Also disconcerting to many around the world is Obama's promise--articulated in a debate last August--to meet with a variety of anti-American dictators without preconditions. He has since tried to backtrack from this off-the-cuff remark, yet its utterance showed Obama's remarkable hubris--his apparent belief that seemingly intractable world problems will be easier to solve simply by dint of his charming personality. He is far from alone in this belief. Writing recently in the Boston Globe, Mark Oppenheimer suggested that "given Obama's popularity abroad, it's possible to imagine that his meetings would embolden pro-American or pro-Western forces wherever he went."
Yet negotiating with tin-pot tyrants is a double-edged sword. For every despot a President Obama meets with, he runs the risk of demoralizing the democracy activists suffering under the despot's boot, and the neighboring countries threatened by said tyrant's hegemony. An unconditional meeting with Venezuela's Hugo Chávez, for instance, would rightly anger Colombians, as Chávez's Venezuela has provided assistance to Colombia's antigovernment FARC guerrillas.
Ah, but then there is the Bush foreign policy, Obama partisans argue. It's true that the Iraq war is exhibit A for America haters around the globe, yet it's unclear how Obama's solution--complete withdrawal in little over a year and unconditional negotiations with the Syrians and Iranians--will win us popularity. Leaving Iraq at the pace the Democrats propose would very likely throw the country into chaos, and the people most obviously pleased by this policy would be the Iranians.
Yet let us assume that it is Bush's foreign policy that has earned the evident displeasure with the United States expressed in many countries around the world. Voters desiring to reverse this trend should then give a second look to John McCain, for the Republican's worldwide appeal has been badly underestimated. In March, McCain toured through Europe and the Middle East, and won winning headlines wherever he traveled. The Guardian, a newspaper hardly known for its pro-American or pro-Republican sympathies, noted that "Mr. McCain should not be dismissed as Bush mark two" because he is "made of sterner stuff and he has a lifetime of engagement with the outside world --and the scars to prove it--that gives him the moral seriousness Mr. Bush so lacks." And in the past several weeks, McCain has toured Canada, Mexico, and Colombia in an attempt to highlight--to its potential victims abroad--the differences between his pro-trade agenda and the protectionist pandering of his opponent. McCain has distinguished himself from President Bush on a variety of issues--from the closure of Guantánamo to global warming--that are frequently cited in the litany of alleged American misdeeds that Obama will fix.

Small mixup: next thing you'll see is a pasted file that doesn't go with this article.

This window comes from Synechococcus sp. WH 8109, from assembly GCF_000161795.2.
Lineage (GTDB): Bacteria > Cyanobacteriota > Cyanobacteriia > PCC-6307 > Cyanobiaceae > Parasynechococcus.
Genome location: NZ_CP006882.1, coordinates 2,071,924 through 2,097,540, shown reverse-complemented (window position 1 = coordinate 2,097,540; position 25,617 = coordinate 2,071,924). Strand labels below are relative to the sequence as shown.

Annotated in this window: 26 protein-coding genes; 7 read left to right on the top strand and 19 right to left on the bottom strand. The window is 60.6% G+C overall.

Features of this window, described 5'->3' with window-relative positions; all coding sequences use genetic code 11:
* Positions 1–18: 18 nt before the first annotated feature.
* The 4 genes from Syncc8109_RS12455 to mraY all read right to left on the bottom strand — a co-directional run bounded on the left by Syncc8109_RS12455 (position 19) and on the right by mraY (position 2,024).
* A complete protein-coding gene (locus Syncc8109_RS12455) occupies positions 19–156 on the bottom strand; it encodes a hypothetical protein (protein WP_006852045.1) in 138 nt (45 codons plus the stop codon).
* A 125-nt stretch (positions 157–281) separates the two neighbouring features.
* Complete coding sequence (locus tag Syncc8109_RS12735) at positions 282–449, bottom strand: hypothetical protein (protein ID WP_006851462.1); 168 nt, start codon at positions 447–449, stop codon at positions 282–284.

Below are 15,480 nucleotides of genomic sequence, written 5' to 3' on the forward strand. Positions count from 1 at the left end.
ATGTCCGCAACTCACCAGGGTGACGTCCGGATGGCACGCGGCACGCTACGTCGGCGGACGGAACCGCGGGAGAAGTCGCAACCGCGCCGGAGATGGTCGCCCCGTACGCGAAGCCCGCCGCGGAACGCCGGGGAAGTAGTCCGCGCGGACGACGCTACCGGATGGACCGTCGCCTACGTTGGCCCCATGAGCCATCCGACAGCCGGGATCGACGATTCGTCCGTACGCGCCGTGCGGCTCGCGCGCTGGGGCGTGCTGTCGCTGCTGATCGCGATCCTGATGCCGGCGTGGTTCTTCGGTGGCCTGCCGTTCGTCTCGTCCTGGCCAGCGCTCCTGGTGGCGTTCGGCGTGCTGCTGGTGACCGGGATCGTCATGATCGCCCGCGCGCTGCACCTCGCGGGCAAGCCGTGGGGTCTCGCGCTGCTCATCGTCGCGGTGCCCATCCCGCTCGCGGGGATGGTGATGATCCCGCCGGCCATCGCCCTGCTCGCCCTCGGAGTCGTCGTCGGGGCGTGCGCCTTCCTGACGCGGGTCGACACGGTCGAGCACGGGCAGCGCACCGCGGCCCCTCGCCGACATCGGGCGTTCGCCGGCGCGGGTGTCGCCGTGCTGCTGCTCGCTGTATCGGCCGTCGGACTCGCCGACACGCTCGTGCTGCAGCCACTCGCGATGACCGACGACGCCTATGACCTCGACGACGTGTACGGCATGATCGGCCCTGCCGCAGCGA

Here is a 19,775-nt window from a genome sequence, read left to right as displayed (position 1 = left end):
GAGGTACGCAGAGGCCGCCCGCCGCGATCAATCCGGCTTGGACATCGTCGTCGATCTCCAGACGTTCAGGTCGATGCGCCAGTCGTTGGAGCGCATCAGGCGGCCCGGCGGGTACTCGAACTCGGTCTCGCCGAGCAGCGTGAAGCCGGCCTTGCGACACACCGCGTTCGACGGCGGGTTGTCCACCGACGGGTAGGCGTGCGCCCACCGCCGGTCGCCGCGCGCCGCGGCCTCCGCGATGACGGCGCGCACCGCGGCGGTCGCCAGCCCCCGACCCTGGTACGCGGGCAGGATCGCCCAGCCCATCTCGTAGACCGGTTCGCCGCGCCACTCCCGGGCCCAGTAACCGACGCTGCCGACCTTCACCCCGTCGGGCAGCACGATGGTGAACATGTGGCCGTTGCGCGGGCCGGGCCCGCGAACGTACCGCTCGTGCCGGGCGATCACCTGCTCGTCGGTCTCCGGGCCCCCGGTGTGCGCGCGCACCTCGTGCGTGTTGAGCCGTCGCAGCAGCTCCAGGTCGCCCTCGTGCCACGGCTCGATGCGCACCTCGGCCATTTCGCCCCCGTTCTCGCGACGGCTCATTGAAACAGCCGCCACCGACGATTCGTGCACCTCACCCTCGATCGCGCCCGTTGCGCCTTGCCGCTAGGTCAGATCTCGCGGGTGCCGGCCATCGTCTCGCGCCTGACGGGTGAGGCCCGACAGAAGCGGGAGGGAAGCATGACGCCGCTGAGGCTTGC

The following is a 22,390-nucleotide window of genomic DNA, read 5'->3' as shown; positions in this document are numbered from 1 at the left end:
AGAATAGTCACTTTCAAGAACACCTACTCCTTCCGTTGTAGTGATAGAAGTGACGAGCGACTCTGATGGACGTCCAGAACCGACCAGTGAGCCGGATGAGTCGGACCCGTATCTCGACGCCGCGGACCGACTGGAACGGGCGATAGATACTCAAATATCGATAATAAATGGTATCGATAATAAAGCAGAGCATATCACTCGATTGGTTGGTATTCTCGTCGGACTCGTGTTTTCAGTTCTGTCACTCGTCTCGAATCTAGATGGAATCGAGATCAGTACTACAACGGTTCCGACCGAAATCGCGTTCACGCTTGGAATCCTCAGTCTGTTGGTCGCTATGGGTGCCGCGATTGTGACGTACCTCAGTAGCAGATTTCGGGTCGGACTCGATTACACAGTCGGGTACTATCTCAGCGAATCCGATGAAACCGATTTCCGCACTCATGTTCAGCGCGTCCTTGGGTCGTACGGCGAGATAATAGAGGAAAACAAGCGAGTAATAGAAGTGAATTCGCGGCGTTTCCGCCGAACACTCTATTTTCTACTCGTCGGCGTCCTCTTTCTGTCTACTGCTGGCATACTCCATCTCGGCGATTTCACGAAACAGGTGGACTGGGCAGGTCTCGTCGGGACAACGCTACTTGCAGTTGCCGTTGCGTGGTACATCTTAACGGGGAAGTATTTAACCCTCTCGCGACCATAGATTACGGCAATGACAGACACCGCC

Ultimately, it remains questionable whether American voters should concern themselves much with "global opinion." In any case, so committed are Obama supporters to the belief that Bush has lowered America's standing to an unprecedented extent that they cannot explain the election of pro-American leaders in Italy (Silvio Berlusconi), Germany (Angela Merkel), and France (Nicolas Sarkozy). Partly because of their candidate's multi-ethnic background, and partly because of their hatred for Bush, many Obama supporters have a wildly overconfident view of their candidate's powers, one that assumes his emergence onto the world stage will, in the candidate's own phrase, begin to heal the planet. It won't.
James Kirchick is an assistant editor at the New Republic.